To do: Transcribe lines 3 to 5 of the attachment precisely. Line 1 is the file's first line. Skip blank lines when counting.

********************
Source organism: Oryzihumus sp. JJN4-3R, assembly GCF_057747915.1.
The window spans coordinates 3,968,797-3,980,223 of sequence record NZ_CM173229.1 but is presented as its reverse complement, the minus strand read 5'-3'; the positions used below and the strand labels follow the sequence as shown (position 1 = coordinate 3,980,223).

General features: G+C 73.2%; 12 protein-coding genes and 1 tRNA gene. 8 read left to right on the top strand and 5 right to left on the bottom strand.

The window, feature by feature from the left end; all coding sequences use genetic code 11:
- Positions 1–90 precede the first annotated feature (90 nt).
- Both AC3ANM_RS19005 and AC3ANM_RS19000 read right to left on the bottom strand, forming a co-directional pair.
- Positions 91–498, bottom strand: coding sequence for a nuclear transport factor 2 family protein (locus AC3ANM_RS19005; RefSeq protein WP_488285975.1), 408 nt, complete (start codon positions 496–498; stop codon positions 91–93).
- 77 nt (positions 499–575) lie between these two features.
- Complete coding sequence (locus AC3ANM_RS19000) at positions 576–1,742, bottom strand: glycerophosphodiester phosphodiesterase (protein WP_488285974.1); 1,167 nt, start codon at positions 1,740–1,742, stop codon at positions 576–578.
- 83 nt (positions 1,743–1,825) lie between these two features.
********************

General features: G+C 73.2%; 12 protein-coding genes and 1 tRNA gene. 8 read left to right on the top strand and 5 right to left on the bottom strand.

The window, feature by feature from the left end; all coding sequences use genetic code 11:
- Positions 1–90 precede the first annotated feature (90 nt).